To be Modern is not a Fashion, it is a state. It is necessary to understand History, and he who understands History knows how to find continuity between that which was, that which is and that which will be.
Combining ancient and modern is not new. Throughout History, whether through inheritance or acquisition, people have adapted existing buildings and incorporated objects from previous generations and different cultures to create comfortable, individual and at times fashionable homes.
The co-existence and balance of ancient and modern is an important theme in our culture and our day to day lives. Ancient forms and concepts are apparent in architecture, design and fashion, from a dome or arch to a pair of denim jeans. Such forms appear as recurring templates or they can inspire reinventions, for instance a stella or Roman Magistrate’s stool was the inspiration for Meis Vander Rohe’s Barcelona chair.
At the start of the 20th century, however, modern was a clear-cut concept: it was a rejection of everything from previous centuries. In design terms, the machine age began around 1910, within 20 years the concept of contemporary home had changed significantly. For example, by 1940s appliances and consumer goods such as refrigerators and vacuum cleaners were commonplace throughout the USA and Western Europe.
During the 20th century, design progressed from the radical vision of the modernist movement in the 1930s to the domestic retail revolution of Habitat with its colourful dispensable sofas in 1960s and finally to the minimalist contemporary homes created at the end of the century.
All were different and all were modern. And while technology may have transformed living spaces in many ways – from the low maintenance, eco-friendly materials used in contemporary homes, to shopping on the internet, deflating plastic chairs to fit our body shapes.
Today combining ancient and modern has become important from an ecological point of view, as regenerating and reinventing existing buildings helps to preserve precious resources. Ancient and modern dynamics has been used in High profile building like the Tate Modern, by Jacques Herzog and Pierre de Meuron, where they reinvented a party redundant industrial building to create a space for exhibiting large scale installations.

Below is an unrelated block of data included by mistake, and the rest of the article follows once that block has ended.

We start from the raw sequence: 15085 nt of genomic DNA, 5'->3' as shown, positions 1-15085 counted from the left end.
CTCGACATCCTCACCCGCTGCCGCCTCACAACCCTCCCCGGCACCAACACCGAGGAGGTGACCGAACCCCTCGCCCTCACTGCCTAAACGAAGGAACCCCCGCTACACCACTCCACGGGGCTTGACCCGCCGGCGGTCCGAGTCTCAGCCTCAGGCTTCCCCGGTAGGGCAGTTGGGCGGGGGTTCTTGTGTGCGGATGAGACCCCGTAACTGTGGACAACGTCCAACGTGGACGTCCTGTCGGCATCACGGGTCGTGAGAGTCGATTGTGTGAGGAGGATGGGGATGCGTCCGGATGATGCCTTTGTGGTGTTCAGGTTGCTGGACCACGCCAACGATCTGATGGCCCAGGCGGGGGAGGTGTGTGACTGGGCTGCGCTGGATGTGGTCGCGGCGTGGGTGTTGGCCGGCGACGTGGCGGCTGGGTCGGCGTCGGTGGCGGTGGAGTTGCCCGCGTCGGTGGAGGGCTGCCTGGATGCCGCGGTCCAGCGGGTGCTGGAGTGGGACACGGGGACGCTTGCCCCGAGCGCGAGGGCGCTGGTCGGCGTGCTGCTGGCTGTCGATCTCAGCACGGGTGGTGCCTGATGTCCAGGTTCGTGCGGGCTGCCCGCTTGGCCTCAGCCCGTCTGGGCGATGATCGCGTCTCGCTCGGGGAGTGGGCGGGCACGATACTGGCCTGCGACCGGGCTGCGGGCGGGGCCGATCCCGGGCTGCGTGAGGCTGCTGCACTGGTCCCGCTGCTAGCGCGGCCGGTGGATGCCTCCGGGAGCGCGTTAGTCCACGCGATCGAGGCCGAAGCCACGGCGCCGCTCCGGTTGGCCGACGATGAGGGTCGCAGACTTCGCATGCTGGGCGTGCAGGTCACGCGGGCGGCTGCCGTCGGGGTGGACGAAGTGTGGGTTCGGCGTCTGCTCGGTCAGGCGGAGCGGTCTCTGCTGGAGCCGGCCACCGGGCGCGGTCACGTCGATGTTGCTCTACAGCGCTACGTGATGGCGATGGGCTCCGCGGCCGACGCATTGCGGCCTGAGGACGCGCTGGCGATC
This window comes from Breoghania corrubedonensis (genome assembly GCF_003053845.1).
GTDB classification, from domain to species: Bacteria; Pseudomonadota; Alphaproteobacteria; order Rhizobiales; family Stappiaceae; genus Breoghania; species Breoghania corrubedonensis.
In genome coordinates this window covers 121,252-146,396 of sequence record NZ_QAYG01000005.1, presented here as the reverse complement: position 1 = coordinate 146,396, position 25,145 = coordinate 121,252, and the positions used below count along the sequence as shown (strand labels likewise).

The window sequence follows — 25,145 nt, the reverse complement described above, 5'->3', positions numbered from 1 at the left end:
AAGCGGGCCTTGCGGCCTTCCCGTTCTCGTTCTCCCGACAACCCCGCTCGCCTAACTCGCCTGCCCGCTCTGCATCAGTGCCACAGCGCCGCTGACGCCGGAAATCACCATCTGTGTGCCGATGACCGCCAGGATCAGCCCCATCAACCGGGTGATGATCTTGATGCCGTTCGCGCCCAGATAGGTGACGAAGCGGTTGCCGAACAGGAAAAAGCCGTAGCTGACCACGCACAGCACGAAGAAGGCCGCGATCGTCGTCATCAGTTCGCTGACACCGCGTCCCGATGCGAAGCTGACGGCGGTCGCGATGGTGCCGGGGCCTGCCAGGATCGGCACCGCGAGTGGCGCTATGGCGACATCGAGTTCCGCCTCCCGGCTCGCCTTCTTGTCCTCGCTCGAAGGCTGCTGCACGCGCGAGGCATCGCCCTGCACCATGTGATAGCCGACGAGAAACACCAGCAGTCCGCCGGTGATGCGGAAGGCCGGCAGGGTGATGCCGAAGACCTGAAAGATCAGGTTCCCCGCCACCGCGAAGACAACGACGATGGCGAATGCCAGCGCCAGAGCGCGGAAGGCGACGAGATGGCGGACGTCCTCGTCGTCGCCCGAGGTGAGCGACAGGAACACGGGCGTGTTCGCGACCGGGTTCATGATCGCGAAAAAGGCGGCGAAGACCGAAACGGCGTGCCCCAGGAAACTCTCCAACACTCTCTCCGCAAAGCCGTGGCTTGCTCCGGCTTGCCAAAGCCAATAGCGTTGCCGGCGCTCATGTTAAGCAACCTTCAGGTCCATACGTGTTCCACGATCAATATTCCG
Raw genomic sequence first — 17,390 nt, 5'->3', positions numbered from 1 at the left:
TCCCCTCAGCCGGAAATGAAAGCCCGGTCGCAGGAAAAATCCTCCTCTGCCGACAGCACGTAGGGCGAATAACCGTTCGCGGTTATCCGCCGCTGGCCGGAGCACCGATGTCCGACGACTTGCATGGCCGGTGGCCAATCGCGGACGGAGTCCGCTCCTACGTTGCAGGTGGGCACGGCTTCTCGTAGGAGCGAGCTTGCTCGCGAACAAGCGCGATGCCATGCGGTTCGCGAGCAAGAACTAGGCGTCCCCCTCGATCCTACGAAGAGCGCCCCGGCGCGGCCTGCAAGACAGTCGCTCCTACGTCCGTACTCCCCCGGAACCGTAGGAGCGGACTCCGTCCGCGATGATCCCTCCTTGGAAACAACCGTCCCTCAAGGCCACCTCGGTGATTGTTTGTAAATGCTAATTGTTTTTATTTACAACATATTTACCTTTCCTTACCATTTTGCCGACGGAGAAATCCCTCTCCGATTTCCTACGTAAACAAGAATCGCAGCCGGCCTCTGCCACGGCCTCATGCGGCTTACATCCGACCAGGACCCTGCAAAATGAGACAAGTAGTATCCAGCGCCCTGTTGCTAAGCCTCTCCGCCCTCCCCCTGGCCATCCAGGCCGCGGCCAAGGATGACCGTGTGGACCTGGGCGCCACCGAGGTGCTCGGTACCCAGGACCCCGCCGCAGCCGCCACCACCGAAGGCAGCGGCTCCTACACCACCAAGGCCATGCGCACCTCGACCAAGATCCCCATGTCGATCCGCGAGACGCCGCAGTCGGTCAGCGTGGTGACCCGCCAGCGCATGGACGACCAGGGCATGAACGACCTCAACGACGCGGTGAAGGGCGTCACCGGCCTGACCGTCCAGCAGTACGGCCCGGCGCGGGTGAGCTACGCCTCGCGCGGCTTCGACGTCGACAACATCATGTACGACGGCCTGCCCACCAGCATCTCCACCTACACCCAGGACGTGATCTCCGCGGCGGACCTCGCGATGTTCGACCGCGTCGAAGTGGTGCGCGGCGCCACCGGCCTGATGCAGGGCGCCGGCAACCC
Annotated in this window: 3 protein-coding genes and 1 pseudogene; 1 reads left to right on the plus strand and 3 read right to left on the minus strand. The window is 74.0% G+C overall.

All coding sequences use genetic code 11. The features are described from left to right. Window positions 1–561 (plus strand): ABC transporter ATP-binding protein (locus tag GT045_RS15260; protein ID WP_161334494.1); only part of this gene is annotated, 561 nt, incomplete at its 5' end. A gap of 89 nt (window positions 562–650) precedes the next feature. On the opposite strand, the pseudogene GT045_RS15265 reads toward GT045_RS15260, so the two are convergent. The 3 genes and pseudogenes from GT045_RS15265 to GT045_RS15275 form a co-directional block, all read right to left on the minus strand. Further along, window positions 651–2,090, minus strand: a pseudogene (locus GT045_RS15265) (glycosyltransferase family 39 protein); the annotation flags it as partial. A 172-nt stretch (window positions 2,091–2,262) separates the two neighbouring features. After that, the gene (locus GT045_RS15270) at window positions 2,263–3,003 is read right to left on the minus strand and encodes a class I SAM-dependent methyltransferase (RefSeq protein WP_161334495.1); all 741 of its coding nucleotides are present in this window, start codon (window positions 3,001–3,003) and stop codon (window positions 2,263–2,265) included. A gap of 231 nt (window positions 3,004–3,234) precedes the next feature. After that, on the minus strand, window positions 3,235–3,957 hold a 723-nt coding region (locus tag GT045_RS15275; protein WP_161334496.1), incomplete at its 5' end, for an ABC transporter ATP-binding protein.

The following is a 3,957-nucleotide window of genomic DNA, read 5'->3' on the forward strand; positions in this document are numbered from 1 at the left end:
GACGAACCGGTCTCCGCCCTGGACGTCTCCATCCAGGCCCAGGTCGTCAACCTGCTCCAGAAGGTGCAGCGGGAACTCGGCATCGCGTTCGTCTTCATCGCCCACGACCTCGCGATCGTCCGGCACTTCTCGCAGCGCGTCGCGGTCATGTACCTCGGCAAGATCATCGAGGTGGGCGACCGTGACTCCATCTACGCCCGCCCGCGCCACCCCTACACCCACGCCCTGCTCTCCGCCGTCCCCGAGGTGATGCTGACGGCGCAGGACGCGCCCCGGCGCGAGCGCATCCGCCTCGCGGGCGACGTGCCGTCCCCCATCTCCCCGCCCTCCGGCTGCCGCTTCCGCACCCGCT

In Paris, the pyramid by I.M.Pei, rising in the centre of the Louvre is a symbol of creative bravado. The transparent structure, with a fountain and three smaller pyramids in the court, underlines the symmetry of the former 13th century palace.
In Japan, following the revolutionary deconstruction fashion of Rei kawakubo of Comme des Garcon, the fabric technology of Issey Miyake, designs from a new generation that is looking to reconnect with ancient traditions include contemporary T-shirts with pockets made from fragments of antique silk kimonos.
All these cultural development are inspiring examples of how old and new can be interpreted and combined. They demonstrate the strength and relevance of an ancient and modern aesthetic as a response to the big issue of 21st century; the best possible use of available and valuable resources; and possibly the biggest issue of all – creating aesthetically and cultural rich environments.